The aquarium announcement also underscored a fact: The facility in downtown Atlanta had for years tried without success to get the whales here. It had few, if any, legal maneuvers left.
Since their capture several years ago, the creatures have been in holding tanks at the Utrish Marine Mammal Research Station in Russia. They're in a sort of limbo. They belong to Russia, but the aquarium still feels responsible for them. Aquarium officials estimate they've spent $6.5 million for the creatures' care since trawlers took them from the silvered waters of the Sea of Okhotsk.
Now, said aquarium Chairman and CEO Michael Leven, the aquarium may have found permanent homes for seven Delphinapterus leucas. It's looking for suitable facilities for eight more.
“We’ve tried very hard to get these animals housed somewhere in the world,” he said. “We just felt that we had a moral and ethical responsibility to find them a place.”
The aquarium also is trying to get ahead of any bad publicity that may come its way if "Born to be Free" airs in the United States. The film, about 90 minutes long, debuted in London earlier this month. It focuses on 15 belugas taken from the northeastern coast of Russia between 2006 and 2011. The documentary is critical of the care the whales have received in Russia.
Aquarium officials, who have not seen the film, are wary that it could tar the aquarium's image in much the same way that "Blackfish" became a public-relations debacle for SeaWorld Orlando. "Blackfish" detailed the life of Tilikum, an orca that killed its trainer. Since that documentary aired three years ago, SeaWorld Parks & Entertainment Inc. has announced it no longer will breed captive killer whales.
This latest film, said Lori Marino, president of the Whale Sanctuary Project, has aquarium officials worried.
“It puts pressure on them,” she said, “and they want to come out ahead of time looking better than the film will probably make them look.”
‘Everything lined up’
The aquarium originally sought 18 belugas — a number sufficient, it determined, to create a self-sustaining population with 30 belugas already on display in North America. Four of those belugas swim in Cold Water Quest at the Georgia Aquarium.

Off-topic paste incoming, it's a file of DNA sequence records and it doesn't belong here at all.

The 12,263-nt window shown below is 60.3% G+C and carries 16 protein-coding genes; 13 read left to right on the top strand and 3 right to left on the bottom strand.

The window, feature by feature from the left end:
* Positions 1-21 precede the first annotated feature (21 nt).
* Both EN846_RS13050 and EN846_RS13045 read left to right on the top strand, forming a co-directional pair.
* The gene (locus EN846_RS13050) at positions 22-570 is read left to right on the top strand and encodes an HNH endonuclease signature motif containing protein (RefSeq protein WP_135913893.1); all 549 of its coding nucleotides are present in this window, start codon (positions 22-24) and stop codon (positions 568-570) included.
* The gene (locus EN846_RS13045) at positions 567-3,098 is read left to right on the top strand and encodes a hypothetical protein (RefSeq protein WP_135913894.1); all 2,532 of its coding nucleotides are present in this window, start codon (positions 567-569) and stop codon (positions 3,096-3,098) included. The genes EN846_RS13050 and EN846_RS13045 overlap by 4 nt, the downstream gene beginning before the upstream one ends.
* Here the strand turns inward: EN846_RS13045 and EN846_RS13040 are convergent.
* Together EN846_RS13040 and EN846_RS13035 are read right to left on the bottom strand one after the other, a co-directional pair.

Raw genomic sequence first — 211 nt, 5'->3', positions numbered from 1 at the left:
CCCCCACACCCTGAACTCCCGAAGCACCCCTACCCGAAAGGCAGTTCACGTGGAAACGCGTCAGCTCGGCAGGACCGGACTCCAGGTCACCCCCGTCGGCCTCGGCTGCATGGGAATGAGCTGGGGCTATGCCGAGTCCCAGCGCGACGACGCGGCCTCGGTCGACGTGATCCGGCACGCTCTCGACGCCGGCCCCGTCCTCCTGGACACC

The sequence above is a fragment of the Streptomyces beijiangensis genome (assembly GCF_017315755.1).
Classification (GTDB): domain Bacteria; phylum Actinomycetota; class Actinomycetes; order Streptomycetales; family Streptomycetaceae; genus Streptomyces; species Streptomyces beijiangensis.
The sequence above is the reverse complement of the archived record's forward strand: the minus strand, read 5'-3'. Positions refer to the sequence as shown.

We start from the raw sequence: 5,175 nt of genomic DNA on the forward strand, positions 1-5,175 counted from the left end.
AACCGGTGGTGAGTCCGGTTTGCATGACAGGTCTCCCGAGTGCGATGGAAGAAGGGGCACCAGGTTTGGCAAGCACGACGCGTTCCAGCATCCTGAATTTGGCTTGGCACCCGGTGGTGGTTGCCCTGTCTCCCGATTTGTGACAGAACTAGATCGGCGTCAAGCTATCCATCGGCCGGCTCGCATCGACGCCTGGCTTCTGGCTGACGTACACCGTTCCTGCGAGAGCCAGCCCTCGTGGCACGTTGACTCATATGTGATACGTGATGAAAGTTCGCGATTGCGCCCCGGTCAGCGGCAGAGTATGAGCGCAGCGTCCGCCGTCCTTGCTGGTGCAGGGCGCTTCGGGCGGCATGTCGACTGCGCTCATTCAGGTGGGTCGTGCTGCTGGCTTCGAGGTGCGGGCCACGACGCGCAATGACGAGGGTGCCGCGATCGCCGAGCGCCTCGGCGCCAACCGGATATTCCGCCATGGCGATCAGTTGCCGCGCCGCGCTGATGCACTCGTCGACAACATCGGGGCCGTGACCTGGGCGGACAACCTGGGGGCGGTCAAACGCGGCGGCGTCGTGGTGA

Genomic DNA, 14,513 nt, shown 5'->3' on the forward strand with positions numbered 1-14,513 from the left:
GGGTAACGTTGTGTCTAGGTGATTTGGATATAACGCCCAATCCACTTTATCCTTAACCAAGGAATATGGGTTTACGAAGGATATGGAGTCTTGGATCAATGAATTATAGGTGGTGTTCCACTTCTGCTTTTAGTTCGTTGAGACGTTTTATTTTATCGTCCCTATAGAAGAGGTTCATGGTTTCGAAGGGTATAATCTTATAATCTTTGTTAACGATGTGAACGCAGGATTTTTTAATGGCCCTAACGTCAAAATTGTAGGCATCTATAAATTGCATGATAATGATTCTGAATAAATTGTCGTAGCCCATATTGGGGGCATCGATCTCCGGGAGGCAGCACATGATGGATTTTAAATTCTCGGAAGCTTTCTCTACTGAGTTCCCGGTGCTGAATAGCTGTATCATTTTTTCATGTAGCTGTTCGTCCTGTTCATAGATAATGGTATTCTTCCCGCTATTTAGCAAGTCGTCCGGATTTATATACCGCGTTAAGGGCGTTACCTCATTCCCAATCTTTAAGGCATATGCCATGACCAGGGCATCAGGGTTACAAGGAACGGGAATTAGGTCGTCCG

“Everything lined up,” said Eric Gaglione, the aquarium’s vice president of zoological operations. He worked out an arrangement with Russia to trap the whales. “This could have been a good acquisition for us.”
But aquarium officials didn't count on push-back from the National Oceanic and Atmospheric Administration, which denied a permit to bring the creatures to Georgia. Importing them, administration officials said, might have prompted more international trade in the endangered cetaceans. The aquarium appealed the ruling, but gave up last year when a U.S. District Court judge denied the case.
For the aquarium, the decision not to take any animals captured in the wild underscores a complicated relationship with the big swimmers. They generate cheers and protests, laughter and tears.
The whales delight most aquarium-goers, said Leven; they appear to smile at visitors as they turn and twist in their habitat’s chilled currents. Looking at a beluga in Atlanta, Leven said, may be the only time they ever see one.
They’ve also saddened museum visitors and staff. Three adult belugas and two infants have died at the aquarium since it opened nearly 11 years ago, touching off social media debates about keeping warm-blooded swimmers in tanks.
The aquarium's announcement is just one of many to come, predicted Naomi Rose, a marine mammal scientist with the Animal Welfare Institute. The National Aquarium in Baltimore, she noted, recently said it would send its eight dolphins to an animal sanctuary.
“You’re going to see more and more of this happening,” said Rose. “You see the National Aquarium, deciding to retire eight dolphins, and SeaWorld ending its orca breeding program.”
Even the new animated film "Finding Dory" has a subtle anti-captivity message, she said. "Then you see 'Finding Dory,' and you realize where this industry is heading. …The handwriting is on the wall."
The change in policy also hints at the future, Rose said. “They’re going to ease out of this unsustainable and inhumane practice,” she predicted, “and I’m OK with them taking 10 or 20 years.”